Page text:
people, even if the old people are wrong. A man on horseback must never pass a woman without first dismounting. Younger sisters may not get married before their older sisters. We don’t cover our faces anymore, but we don’t expose ourselves either. And,’ she adds jokingly, ‘in the Caucasus we don’t get drunk. But that’s because of the fresh air.’ There was once an imam, we are told during a meal, who wanted to make a woman his own. He had had his eye on her for a while. He thought up an excuse to visit her at home, saying that he urgently needed a woman’s hair to keep her from certain misfortune. The woman agreed and withdrew to get him the hair. The next day the village woke up to the sound of the imam bellowing loudly among the cows in the barn. The woman had seen through his scheme and had given him a cow’s hair. The Caucasus is rife with myths, legends and traditions that are partially mixed with Islam or have nothing to do with it at all. Every mountain has a story, for example. In Dombai, Karachay-Cherkessia’s ski resort, is a mountain that looks like a sleeping woman. Or, as they say here in Krasny Vostok, the mountain is a sleeping woman. She protects the neighbouring valley from bad weather and disaster. ‘I can’t imagine how people here become fundamentalist,’ says someone at our table one evening. Even though we are in Krasny Vostok she wants to remain anonymous. Islam and fundamentalism and the accompanying violence have the fullest attention of all the security forces here. ‘But with so much unemployment, so few prospects and occasional government strongarming the Wahhabists’ message can be very appealing.’


POPULATION Number of inhabitants registered Number of actual inhabitants Number of personal farms Number of shops Average age Age of oldest inhabitant Number of war veterans Veterans of work Annual birth Annual death A GEOGRAPHY Number of pass through roads A EDUCATION Number of schools Number of pupils A HIGHER EDUCATION PhD Master of Science, MSc Those with a higher education Specialised secondary education A ECONOMY Main source of income Average income A NUMBER OF LIVESTOCK Cattle Sheep Horses Goats (Bee)hives


Statistics delivered by the mayor

3340 in the summer, almost everyone in the winter, 1800 940 18 45 – 50 93 2 300 56 54

2. One from Kislovodsk to Cherkessk; the other from Krasny Vostok to Stavropol mountain region

2 272 and 135

3 50 300 1200

Agriculture 3700 rub (less than the minimum living wage)

2780 6800 42 50 1200






































Pick up two of these newspapers and find a wall six meters wide.


























Colophon: This multi-functional newspaper exhibition is part of The Sochi Project and has been specially designed and produced for the European Month of Photography (EMOP). © The Sochi Project 2010 / www.thesochiproject.org Photography: © Rob Hornstra / INSTITUTE / Flatland Gallery NL | Paris. Text: © Arnold van Bruggen / Prospektor Translation: Cecily Layzell Design: Kummer & Herrman, Utrecht Printed by: Dijkman Offset, Amsterdam Print run: 5,000 This production has been made possible with support from the promoter for documentary photography at The Netherlands Foundation for Visual Arts, Design and Architecture (Fonds BKVB).

Thanks to: Wim Aalbers, Wim Aardenburg, Johannes Abeling, Antoine Achten, David K Adams, Husey Aibasov, Yulan van Alphen, Roland Angst, Nico Baldauf, Inga Lára Baldvinsdóttir, Harry Barkema, Nathalie Belayche, Mark Beunderman, Frederiek Biemans, Marc Bierings, Victor Blankevoort, Elgin Blankwater, Niels Blekemolen, Jelle Bloem, Jan Willem Bloemendaal, Maarten Boerma, Boudewijn Bollmann, Tjitske Boogmans, Lex Boon, Kris Borgerink, Chloe Borkett, Jack Bos, Maarten Boswijk, Nicolaas Bot, Gerwin Botterhuis, Enda Bowe, Laura Bras, Karel de Bree, Jacco Brink, Corine van den Broek, Gerard Broersen, Guido Bruggeman, Erik van Bruggen, Anke van Bruggen, Janny en Popke van Bruggen, David Plummer & Bryan Dooley, Irma Bulkens, Heleen Bulthuis, Tessa Bunney, Simon Burer, Theo Captein, Nelson Chan, Sally Clark, Toon de Clerck, Jörg Colberg, Rutger Colenbrander, Justin Collins, Jeannette Cornelisse, Simon de la Court, L.J.A.D. Creyghton, Alexander van de Cruijs, Agnese Da Col, Adrian Davies, Peter M Dekens, Els Dekker, Julie Del Piero, Stichting Doel Zonder Naam, Carola van Dongen de Boer, Ivan Donovan, Louis S Dowse, Jochem Driest, Derk Duit, Chris Ecclestone, Janus van den Eijnden, Anna Eikelboom, Jan Pieter Ekker, Georgy Ekzekov, Stella Ekzekova, Frank van den Engel, Simone van Engelen, Michael Ensdorf, Leo Erken, Nicole Ex Asselbergs, Rémi Faucheux, Federico Ferrari, Olivier Fierens, Richard Fieten, Eva Flendrie, Regina Fluyt, Jan Willem Folkers, Markus Franke, Francoise Gaarlandt Kist, Thijs Gadiot, Isabel Garces, Coen Geertsema, Bertus Gerssen, Heidi de Gier, Frits Gierstberg, Jasper Gilijamse, Roos Gils, Sébastien Girard, John Gossage, Ingo Gotz, Ian Joanne Graham, Peter Granser, Stefanie Grätz, Simone de Greef, Hans Gremmen, Jasper Groen, Martijn Groeneveld, Inge de Groot, Feyoena Grovestins, Peter Göttler, Anke van Haarlem, Arjan van Hal, Barbara Hanlo, Ingrid Harms, Gregory Harris, Neil Harrison, Hans Ueli Hasler, Maxim Heijndijk, Chantal Heijnen, Marlene Herkemij, Arthur Herrman, Pauke van den Heuvel, Lorelei Heyligers, Marloes Hiethaar, Richard Higginbottom, Paul ‘t Hoen, Eva Hofman, Joop Hopster, Joost en Joke Hornstra, Luc Hornstra, Tom Hornstra, Laurien ten Houten, Marjan Hoving, Fred Icke, Tarek Issaoui, Mieke Jansen, Tom Janssen, Michael Jellema, Fred Jelsma, Mayke Jongsma, Roy Kahmann, Felix Kalkman, Manja Kamman, Emile Kelly, Dolph Kessler, Vivian Keulards, Robin Klaassen, Erik Klappe, Martijn Kleppe, Freya de Klerk, Anneke Kloostra, Kim Knoppers, Talmon Kochheim, Ria Kock, Olaf Koens, Stefan Kolgen, Dirk Kome, Suzanne Koopmans, Paul Kouwenberg, Erik Kroes, Jan Kruidhof, Annelies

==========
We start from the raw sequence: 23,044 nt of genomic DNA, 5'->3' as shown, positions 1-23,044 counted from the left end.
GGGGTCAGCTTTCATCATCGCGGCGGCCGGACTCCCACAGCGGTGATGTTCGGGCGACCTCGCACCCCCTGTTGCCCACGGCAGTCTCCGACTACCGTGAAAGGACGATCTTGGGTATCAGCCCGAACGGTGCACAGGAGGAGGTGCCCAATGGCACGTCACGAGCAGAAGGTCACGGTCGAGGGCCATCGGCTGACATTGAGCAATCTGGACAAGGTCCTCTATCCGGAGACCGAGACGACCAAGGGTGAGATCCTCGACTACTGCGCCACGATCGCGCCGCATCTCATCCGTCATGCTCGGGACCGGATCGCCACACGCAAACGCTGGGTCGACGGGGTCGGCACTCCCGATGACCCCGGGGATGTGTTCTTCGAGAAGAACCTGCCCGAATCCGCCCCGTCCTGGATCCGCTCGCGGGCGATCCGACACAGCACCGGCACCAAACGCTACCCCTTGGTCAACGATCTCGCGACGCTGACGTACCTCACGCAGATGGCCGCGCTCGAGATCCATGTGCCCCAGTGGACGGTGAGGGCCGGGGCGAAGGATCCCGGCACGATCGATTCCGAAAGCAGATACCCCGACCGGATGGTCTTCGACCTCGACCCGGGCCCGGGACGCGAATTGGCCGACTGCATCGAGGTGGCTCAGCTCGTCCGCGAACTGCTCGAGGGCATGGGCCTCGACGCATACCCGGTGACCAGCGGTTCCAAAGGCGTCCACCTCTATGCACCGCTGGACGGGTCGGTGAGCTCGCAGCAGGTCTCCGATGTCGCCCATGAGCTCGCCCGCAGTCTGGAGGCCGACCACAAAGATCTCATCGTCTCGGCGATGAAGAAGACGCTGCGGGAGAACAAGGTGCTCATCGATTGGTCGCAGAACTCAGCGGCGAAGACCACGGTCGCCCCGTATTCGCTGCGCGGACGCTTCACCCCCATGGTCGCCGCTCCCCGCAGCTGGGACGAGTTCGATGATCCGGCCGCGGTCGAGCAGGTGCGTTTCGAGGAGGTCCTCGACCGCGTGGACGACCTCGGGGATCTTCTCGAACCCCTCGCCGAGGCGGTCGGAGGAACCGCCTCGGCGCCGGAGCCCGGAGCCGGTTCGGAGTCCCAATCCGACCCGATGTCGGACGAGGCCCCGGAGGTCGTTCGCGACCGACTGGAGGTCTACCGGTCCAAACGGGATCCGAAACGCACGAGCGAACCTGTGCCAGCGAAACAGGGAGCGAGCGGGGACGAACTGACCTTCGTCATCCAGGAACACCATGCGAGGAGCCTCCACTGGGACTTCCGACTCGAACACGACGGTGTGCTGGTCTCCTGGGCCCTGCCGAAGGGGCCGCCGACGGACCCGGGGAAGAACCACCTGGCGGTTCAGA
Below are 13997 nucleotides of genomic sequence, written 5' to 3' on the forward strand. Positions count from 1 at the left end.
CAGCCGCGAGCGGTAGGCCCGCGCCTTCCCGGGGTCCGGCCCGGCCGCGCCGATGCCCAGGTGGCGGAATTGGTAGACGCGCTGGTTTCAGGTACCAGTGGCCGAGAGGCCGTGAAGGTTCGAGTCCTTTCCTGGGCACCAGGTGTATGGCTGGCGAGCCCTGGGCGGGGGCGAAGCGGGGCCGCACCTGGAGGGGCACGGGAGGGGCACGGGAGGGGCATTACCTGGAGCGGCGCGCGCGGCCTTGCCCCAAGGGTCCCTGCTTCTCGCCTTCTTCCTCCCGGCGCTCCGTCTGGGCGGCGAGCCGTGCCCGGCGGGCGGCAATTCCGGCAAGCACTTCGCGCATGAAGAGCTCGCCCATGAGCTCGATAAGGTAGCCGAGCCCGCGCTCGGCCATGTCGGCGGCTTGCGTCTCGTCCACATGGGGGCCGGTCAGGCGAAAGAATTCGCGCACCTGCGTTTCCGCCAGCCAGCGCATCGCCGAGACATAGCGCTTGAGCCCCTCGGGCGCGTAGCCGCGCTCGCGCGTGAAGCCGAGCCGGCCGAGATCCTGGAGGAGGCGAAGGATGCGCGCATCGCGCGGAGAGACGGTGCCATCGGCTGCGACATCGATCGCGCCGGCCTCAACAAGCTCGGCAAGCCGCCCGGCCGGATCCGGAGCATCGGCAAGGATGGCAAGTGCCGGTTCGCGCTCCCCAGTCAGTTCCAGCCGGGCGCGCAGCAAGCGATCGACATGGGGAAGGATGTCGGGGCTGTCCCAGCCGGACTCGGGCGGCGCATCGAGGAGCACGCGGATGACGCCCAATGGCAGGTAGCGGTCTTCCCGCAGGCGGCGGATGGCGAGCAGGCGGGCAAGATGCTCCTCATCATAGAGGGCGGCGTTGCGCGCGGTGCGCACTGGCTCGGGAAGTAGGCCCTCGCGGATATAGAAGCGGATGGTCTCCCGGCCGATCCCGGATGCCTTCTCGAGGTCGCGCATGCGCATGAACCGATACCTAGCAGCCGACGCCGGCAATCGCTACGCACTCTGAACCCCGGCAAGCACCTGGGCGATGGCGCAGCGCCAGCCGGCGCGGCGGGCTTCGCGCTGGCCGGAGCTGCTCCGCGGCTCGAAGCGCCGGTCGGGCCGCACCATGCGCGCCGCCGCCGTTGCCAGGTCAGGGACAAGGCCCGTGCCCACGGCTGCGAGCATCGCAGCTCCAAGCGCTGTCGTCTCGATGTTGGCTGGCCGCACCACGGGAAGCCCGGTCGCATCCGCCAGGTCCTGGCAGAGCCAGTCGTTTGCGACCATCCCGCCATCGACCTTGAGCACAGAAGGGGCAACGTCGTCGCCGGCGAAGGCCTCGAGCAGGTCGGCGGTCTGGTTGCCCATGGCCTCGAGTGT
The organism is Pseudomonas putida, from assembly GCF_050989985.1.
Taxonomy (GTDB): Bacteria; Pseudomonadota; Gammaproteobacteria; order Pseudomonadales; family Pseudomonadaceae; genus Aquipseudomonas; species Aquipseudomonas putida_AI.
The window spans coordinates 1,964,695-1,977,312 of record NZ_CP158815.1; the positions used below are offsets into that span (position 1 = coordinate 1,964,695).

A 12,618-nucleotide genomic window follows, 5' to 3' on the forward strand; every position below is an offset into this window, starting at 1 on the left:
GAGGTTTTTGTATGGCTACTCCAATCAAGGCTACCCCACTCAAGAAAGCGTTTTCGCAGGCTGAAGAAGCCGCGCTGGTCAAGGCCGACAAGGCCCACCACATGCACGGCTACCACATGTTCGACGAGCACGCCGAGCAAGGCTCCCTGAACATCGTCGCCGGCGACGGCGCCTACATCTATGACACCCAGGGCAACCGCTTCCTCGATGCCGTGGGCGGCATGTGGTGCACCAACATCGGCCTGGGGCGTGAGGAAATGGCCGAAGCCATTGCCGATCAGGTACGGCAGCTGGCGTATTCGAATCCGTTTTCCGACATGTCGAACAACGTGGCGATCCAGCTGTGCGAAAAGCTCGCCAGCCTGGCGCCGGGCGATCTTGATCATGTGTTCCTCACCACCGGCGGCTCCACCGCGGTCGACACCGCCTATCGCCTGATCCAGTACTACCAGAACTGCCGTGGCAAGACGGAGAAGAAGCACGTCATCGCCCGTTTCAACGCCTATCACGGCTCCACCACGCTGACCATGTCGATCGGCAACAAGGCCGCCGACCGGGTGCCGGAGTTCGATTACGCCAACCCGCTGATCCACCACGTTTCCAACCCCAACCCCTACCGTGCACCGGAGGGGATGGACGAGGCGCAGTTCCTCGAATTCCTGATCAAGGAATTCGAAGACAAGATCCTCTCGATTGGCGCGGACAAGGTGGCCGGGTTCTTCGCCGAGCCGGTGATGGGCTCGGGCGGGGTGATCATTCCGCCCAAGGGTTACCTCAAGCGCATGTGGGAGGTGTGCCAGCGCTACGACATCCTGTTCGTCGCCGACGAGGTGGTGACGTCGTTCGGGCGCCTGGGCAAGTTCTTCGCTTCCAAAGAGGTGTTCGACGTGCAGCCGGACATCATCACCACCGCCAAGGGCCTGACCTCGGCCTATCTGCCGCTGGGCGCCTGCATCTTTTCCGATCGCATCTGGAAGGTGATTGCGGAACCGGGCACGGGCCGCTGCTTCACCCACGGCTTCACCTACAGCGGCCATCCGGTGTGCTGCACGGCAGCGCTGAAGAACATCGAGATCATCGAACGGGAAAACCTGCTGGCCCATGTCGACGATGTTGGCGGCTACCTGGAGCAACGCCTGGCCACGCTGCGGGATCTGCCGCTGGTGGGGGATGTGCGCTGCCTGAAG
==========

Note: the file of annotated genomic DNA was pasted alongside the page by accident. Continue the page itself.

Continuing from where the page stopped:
Kuiper, Sybren Kuiper, Jeroen Kummer, Tom Lagerberg, Raoul de Lange, Matthew Lemon, Beate Lendt, Dick van Lente, Natascha Libbert, Jann Liebert, Baptiste Lignel, Geisje van der Linden, Johan Linssen, Sjoerd Litjens, Dunja Logozar, Alma Loos, Hans Loos, Marijke Louppen, Menno Luitjes, Celina Lunsford, Femke M Lutgerink, Michael van Maanen, Gordon MacDonald, Taisya Makova, Henrik Malmström, Paul Malschaert, Rense Mandema, Uwe H. Martin, Russ McClintock, Michael Mccraw, Harminke Medendorp, Kristin J Metho, Andrea Meuzelaar, Svetlana Mikhaylenko, William Mitchell, Jo Mockers, C.F. van der Molen, Vittorio Mortarotti, Fotolab MPP, Gerda Mulder, Andreas Nader, Herbert Nelissen, Dieter Neubert, Jose Luis Neves, Floor Nicolas, Pepijn Nicolas, Pipo Nicolas, Leonie van Nierop, Bram Nijssen, Corinne Noordenbos, Kenneth o Halloran, Laura Obdeijn, Hilje Oosterbaan Martinius, Jan Oosterman, Henk Otte, Floris van Overveld, Johannes Paar, Lodewijk van Paddenburgh, Emiliano Paoletti, Martin Parr, Vanessa Penn, Douglas Penn, Steve Pepper, Andrew Phelps, Cock Pleijsier, Rik Plomp, Jan Postma, Corey Presha, Tom Price, Jeppe van Pruissen, Mireille de Putter, Pierre Yves Racine, Rianne Randeraad, Marco Rapaccini, Monique van Ravenstein, Katrien Raymaekers, Eduard Rekker, Ramon Reverte Masco, Liza de Rijk, Mike Roelofs, Laura van Roessel, Johannes Romppanen, Hans Roos, Tijmen Rooseboom, Pieter Roozenboom, Carsten Rummel & Sophie Roualt, Frank de Ruiter, Rixt Runia, Jacobien Rutgers, Jaap Scheeren, Hannah Schildt, Patrizia Schiozzi, Marike Schipper, Ralph Schmitz, Oliver Schneider, Andreas Schöning, Meindert Scholma, Söeren Schuhmacher, Hendrik Schwantes, Terri Schwartz, Roel Segerink, Fabio Severo, Geert Job Sevink, Jeroen Seydel, Patrick Sijben, Iris Sikking, Teresa Silva, Katja Sinnema, Fransje Sjenitzer, Anna Skladmann, Johan Slager, Bart Sleegers, Bart Sleegers, Robin Sluijs, Rob en Eva Sluys, Monique Smeets, Hans Snellen, Frans Soeterbroek, Baato Soort, Peter Sorantin, Robert Specken, Sander Spek, Marijn Staal, Petra Stavast, Joop Steenman, Conny Steenman, Jolien Steenman, Lorette Steenman, Bonnie Steenman, Jana Steffen, Truus Stevens, David Strettel, Margreet Strijbosch, Philip Stroomberg, Ton Sweep, Marlies Swinkels, Victor Taylor, Anne Tegelaar, Florens Tegelaar, Margriet Teunissen, Björn Theye, Mirelle Thijsen, Bas Timmers, Chiara Tocci, Jeroen Toirkens, Reinier Treur, Jan Vandemoortele, Anneke van Veen, Christiaan van Veen, Evelien Vehof, Lucas Verheij, Ralf Verhoef, Kirsten Verpaalen, Marieke Viergever, Dirk-Jan Visser, Henkjan van Vliet, Elise Volker, Jurryt van de Vooren, Zelda de Vries, Tanya Vriesman, Bas Vroege, Martijn de Waal, Theo de Waal, Rolf Weijburg, Rob Wetzer, Thomas Wiegand, Mick van de Wiel, Kitty Wigleven, Guido de Wildt, Andrea Wilkinson, Marieke ten Wolde, Stephen Wooldridge, Valentin Wormbs, Raimond Wouda, Steffi Wurster, Natalie Wynants, Antonia Zennaro, Isabell Zipfel.